Walking falls to me. She fixes me with a look, and I somehow just know. I almost said, "She doesn't even have to speak," though frankly, if she started talking, it would only surprise me a little. As it is, we communicate.
     Walks morning, noon and night—well, right after waking up, right before dinner and right before bed. We have a ritual. A big, seven-block circuit in the morning, watching our neighbors back their Jaguars and Audis out of their driveways and rush off to work. A shorter walk later in the day, maybe nipping around back, by the village community garden. Then toward downtown, around what I called "The Point," a triangle of flowers and grounds cover across from the train station. Sometimes the spirit moves her and we head downtown to make a loop through the park.
     What's she thinking? Who can say? She has a brain the size of a walnut. "I'm a dog" perhaps. What am I thinking? With my far larger brain? Not much more. "I have a dog. We're walking." Often, this year, I've been listening to books on Audible. Chekhov skewering a "journalist of minuscule reputation" with such specific skill I suspect we must have met, that he must have seen my office and peered into my heart.
    Here, the dog helps. I've certainly taken good care of this dog. Nobody can say I haven't. She could lose a pound or two—my fault, diverting chicken from atop my salad. But not fat. By no means fat. 
     A dog is a kind of exquisite timepiece, a clock I set ticking shortly after Kent's 13th birthday that will, if we're lucky, start ringing a couple years after he leaves law school. I'll look up then, astounded and heartbroken and ask myself where the time has gone. A question that sits there now, to be honest, waving its hand, trying to get my attention. But I won't call on it just now. 
     

Monday, August 27, 2018

TV and the 1968 Democratic convention: 'They hated us for showing it to them'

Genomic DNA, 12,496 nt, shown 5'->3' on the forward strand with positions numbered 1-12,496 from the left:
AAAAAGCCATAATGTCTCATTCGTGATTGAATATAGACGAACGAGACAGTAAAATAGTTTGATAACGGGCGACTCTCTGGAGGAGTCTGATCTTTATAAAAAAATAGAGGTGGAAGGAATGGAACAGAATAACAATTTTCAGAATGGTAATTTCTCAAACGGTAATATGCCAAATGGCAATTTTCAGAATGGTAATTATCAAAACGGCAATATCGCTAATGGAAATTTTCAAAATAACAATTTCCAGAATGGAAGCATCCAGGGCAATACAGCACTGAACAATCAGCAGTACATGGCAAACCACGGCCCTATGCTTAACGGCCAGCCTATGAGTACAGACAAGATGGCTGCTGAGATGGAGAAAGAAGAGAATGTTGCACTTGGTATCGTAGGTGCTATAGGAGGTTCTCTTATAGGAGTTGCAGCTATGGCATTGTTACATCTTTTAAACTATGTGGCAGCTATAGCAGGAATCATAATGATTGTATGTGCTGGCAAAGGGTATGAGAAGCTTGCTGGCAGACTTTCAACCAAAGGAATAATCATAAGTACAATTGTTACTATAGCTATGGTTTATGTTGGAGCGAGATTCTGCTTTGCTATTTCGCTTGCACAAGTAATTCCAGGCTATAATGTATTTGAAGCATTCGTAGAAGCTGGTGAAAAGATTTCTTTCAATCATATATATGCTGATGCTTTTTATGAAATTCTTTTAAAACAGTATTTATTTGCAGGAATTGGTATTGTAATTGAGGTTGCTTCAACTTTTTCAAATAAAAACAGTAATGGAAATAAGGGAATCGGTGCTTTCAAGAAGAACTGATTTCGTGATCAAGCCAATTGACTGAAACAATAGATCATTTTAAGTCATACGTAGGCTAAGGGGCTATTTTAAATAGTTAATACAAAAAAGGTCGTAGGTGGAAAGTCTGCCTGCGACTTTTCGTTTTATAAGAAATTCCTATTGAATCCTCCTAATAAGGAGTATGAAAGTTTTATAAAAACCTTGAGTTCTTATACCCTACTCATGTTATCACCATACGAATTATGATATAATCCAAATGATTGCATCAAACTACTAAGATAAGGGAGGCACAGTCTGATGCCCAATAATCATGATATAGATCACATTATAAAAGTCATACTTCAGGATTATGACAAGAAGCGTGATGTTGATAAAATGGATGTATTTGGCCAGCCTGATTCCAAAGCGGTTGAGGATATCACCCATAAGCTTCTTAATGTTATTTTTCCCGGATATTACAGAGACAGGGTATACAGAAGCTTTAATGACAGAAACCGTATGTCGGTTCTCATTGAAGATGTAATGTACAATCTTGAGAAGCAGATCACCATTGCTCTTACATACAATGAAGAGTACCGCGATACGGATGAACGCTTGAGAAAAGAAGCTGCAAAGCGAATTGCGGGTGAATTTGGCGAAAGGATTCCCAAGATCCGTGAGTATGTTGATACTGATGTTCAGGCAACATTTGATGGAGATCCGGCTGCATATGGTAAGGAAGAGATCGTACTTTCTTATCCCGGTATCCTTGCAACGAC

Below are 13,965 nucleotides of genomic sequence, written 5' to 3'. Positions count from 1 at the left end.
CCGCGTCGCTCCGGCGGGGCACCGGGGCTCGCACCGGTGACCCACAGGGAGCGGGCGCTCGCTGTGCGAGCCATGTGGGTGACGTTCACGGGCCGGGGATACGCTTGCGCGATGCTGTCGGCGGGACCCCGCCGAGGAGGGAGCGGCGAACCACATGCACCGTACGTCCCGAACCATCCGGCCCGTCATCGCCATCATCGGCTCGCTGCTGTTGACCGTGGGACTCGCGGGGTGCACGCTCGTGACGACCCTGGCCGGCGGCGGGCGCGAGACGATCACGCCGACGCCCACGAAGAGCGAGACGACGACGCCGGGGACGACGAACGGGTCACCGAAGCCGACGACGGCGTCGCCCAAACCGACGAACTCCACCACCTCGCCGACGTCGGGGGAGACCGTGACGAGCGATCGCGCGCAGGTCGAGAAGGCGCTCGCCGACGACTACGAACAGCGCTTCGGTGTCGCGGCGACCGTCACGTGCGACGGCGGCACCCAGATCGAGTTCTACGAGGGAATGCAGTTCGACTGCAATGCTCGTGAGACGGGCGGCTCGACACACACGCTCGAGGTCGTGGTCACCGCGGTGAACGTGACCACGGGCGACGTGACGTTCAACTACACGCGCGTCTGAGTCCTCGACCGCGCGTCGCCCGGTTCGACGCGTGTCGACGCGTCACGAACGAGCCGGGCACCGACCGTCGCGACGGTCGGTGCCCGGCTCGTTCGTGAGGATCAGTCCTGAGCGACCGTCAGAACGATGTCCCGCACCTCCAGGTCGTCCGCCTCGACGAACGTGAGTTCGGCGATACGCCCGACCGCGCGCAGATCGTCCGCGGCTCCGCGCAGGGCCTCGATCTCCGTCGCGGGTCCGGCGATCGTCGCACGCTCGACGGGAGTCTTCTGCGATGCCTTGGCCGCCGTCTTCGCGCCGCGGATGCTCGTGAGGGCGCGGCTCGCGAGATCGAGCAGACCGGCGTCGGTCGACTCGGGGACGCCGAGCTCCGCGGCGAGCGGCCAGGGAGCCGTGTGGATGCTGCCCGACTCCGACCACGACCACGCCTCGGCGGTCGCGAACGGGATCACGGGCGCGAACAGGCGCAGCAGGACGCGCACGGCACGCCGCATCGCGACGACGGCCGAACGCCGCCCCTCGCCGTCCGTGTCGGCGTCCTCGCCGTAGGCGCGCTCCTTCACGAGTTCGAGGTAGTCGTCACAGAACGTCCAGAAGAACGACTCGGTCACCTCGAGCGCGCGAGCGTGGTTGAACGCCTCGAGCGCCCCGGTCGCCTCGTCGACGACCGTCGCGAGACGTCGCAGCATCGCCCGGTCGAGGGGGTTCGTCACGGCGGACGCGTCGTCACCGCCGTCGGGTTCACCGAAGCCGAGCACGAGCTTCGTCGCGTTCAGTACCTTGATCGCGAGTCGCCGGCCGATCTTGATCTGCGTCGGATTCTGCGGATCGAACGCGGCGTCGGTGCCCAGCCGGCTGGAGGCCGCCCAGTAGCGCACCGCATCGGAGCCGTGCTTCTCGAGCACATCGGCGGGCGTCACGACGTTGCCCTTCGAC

Electronic Superhighway: Continental U.S., Alaska, Hawaii, by Naim June Paik (Smithsonian American Art Museum) 

     This book was so bottomlessly fascinating I just had to share. Among the facts I hadn't room to include: Thomas Hart Benton did courtroom drawings at a kidnapping trial for NBC. At the 1952 Republican convention in Chicago, Robert Taft hired "all available models" to dress in cheerleader outfits as "Belles for Bob" and hold signs in front of any live TV camera they could find. Television cameras took 15 minutes to warm up, and after NBC's PR department tried to dub the first entirely mobile camera a "walkie-lookie," a newspaper writer offered up a more popular moniker, the "creepie-peepie."

     We can't come close to agreeing about what's happening in this country. Illegal presidency of a pathologically narcissistic would-be tyrant? Or Golden Age of proud true Americanism reclaiming our stolen birthright? You decide!
      Given the gulf in perspectives of what's happening right now, what are the chances we'd agree about the few crumbs of history we carry around on our shirtfronts? Nil.
     The next few days mark the 50th anniversary of Chicago's 1968 Democratic National Convention, from Aug. 26 to 30 of 1968. To get myself in the mood, I've been devouring a fascinating 1991 memoir, "Out of Thin Air," by Reuven Frank, then president of NBC News.
TV affected the 1968 convention. Then again, TV always does. The four networks began on May 1, 1948; ABC, NBC, CBS and the short-lived Dumont. Those new networks, thanks to the miracle of coaxial cable, could only reach 17 stations in seven cities on the East Coast, from Boston to Richmond, but that was enough to sway the choice of where the 1948 Democratic National Convention would be located.